The Epidemic & The Pandemic

The coronavirus (COVID-19) pandemic is projected to be the largest mass casualty event in the United States. Before the coronavirus, attention was on the opioid epidemic that was killing 130 people per day. Now, opioid use disorder (OUD) is at risk of being marginalized by the larger disease. This is cause for concern because people suffering from opioid use disorder are at higher risk from the COVID-19 in the following ways:

  • Epidemics adversely affect socially disadvantaged persons with medical and psychiatric conditions, which can lead to more opioid abuse and potential overdoses.
  • Staying home and social distancing is the safer way to keep from getting and spreading the coronavirus, but doing so can increase feelings of anxiety and depression for those in recovery. Plus, isolation is a problem for those who need face-to-face counseling or do well in a group counseling environment and need interaction. 
  • COVID-19 attacks the lungs and could be an especially dangerous threat to people with opioid use disorder (OUD)
  • People with a history of drug and alcohol use may be more susceptible to COVID-19 because they are likely to have weaker immune systems.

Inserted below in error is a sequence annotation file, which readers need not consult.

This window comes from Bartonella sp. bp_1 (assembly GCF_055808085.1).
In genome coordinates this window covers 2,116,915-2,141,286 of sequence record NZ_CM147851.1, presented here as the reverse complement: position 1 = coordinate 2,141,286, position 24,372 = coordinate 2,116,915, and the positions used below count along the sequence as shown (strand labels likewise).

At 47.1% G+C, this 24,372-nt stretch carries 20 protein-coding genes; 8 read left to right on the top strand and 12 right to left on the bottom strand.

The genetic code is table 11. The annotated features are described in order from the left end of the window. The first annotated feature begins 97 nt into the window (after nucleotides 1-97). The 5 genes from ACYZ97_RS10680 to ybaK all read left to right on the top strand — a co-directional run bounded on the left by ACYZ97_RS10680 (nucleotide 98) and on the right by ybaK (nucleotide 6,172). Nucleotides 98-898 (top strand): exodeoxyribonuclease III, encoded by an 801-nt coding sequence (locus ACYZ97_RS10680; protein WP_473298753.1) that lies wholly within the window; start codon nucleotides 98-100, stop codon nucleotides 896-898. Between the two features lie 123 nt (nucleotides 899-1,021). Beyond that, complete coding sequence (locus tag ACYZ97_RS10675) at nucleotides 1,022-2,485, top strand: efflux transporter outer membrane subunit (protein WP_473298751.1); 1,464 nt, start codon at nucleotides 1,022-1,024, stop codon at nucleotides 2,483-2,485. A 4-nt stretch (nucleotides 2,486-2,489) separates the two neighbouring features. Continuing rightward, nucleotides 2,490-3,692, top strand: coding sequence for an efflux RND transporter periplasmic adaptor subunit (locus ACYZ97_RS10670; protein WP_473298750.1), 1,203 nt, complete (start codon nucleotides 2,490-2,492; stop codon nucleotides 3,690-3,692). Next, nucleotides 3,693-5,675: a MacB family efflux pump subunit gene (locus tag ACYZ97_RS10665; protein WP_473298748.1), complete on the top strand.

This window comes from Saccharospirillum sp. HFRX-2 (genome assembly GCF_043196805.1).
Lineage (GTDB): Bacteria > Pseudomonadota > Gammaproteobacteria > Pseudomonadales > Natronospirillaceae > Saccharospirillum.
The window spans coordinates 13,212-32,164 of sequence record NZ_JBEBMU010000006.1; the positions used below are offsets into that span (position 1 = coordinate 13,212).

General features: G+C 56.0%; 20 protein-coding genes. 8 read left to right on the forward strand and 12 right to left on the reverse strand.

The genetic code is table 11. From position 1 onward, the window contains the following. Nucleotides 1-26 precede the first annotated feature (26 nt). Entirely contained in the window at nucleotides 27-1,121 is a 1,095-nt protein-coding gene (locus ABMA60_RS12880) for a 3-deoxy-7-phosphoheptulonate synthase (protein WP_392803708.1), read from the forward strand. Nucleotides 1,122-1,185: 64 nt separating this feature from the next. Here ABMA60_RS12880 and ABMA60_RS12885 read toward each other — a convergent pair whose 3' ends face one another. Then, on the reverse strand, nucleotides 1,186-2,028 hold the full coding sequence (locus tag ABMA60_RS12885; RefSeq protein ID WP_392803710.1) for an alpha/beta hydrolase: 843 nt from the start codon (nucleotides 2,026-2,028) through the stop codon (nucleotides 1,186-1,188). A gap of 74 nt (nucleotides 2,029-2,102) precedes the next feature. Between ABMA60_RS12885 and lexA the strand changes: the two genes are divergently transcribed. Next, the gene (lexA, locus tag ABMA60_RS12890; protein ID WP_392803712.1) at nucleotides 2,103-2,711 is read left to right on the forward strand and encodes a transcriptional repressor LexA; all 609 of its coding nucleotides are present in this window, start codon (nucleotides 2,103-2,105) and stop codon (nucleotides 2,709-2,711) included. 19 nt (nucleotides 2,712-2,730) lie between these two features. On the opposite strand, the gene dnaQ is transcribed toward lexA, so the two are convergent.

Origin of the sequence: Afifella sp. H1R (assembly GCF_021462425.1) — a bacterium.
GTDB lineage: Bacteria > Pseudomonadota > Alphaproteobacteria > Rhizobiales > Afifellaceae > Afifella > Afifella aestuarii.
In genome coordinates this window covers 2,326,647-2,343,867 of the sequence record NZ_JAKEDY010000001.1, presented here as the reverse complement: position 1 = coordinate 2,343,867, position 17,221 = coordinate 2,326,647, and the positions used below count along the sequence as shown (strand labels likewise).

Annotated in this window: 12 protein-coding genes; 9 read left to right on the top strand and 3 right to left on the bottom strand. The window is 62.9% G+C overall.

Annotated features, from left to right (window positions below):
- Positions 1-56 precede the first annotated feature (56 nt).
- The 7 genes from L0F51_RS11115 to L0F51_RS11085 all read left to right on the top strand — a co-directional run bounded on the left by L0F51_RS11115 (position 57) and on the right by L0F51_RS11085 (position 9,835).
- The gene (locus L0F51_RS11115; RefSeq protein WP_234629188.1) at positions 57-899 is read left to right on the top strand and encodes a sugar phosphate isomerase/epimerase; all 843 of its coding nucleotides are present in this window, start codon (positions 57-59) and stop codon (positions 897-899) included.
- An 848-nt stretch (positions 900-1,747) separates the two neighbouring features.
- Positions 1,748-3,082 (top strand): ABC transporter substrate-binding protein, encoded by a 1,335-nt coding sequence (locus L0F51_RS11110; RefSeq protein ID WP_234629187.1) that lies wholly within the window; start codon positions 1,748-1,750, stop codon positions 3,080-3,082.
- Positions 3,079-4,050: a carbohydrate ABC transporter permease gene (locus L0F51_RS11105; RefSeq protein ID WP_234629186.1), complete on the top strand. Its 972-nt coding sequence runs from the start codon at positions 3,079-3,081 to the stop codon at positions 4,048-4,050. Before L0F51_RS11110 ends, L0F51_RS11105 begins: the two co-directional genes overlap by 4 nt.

• Opioid users are often smokers who can have high rates of chronic lung disease, which can put them at higher risk for respiratory complications from the virus.
  • Withdrawal symptoms can mask some of the symptoms of COVID-19. Some people might not take the symptoms seriously because they think it’s just withdrawal, and they’ve experienced it before.

Fortunately, the D.E.A. was quick to act with the following update to their policies regarding telemedicine and prescriptions paving the way for clinics like NuHope to continue seeing their patients remotely as well as new patients.

“The D.E.A. has announced that practitioners may prescribe controlled substances to patients using telemedicine without first conducting an in-person evaluation during this public health emergency under 21 U.S.C. 802(54)(D).1 Today, D.E.A. notes that practitioners have further flexibility during the nationwide public health emergency to prescribe buprenorphine to new and existing patients with OUD via telephone by otherwise authorized practitioners without requiring such practitioners to first conduct an examination of the patient in person or via telemedicine.”

These are trying times, but we are committed to leading the way in new virtual and telemedicine treatments for our patients.  If you know someone who needs help managing their pain or prescriptions, call us at 833.210.4673. We can help.

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